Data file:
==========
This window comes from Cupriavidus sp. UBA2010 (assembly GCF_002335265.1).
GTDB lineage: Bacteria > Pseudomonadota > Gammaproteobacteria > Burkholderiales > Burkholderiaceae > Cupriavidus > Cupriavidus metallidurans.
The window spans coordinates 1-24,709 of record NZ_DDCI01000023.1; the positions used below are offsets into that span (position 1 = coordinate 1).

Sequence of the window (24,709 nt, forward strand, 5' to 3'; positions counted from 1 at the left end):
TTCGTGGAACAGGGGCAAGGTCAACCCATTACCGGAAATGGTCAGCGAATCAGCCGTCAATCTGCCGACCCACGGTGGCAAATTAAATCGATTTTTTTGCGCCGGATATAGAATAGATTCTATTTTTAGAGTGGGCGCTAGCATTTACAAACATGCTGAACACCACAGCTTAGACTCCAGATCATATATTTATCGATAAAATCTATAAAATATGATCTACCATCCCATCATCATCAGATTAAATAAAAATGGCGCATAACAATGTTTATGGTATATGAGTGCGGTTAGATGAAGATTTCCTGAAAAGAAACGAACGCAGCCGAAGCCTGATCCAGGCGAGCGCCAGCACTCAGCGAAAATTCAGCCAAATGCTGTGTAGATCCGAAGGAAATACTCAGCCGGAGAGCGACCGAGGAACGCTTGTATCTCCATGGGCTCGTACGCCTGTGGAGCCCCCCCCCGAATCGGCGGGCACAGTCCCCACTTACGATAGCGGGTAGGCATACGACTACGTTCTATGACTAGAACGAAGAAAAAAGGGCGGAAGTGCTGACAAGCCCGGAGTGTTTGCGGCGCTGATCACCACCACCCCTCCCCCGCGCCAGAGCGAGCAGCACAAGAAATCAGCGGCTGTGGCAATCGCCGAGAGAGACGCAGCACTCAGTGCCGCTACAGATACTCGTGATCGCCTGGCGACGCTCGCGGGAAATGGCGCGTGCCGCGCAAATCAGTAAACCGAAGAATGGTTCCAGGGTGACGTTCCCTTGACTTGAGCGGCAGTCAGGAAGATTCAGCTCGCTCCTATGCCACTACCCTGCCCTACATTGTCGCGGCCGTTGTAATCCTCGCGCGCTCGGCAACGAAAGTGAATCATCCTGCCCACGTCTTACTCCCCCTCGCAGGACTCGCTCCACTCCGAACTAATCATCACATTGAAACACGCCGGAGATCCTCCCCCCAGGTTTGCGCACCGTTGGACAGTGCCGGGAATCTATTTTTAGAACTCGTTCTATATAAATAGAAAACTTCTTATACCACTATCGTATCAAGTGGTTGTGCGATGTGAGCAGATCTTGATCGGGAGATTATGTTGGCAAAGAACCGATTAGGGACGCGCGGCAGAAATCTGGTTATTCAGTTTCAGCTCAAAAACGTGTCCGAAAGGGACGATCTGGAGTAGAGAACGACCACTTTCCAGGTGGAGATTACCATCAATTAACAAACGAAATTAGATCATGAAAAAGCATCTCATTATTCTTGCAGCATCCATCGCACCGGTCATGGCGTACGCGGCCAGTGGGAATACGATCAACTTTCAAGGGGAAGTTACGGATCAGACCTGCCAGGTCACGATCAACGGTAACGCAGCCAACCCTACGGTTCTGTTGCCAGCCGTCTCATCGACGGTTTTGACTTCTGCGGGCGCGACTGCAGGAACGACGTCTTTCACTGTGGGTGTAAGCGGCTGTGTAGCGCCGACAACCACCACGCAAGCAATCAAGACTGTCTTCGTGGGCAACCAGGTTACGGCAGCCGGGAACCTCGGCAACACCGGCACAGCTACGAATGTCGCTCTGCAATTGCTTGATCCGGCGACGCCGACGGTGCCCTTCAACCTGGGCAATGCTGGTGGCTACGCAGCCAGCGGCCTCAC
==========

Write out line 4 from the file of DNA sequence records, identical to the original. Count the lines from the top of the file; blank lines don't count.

Sequence of the window (24,709 nt, forward strand, 5' to 3'; positions counted from 1 at the left end):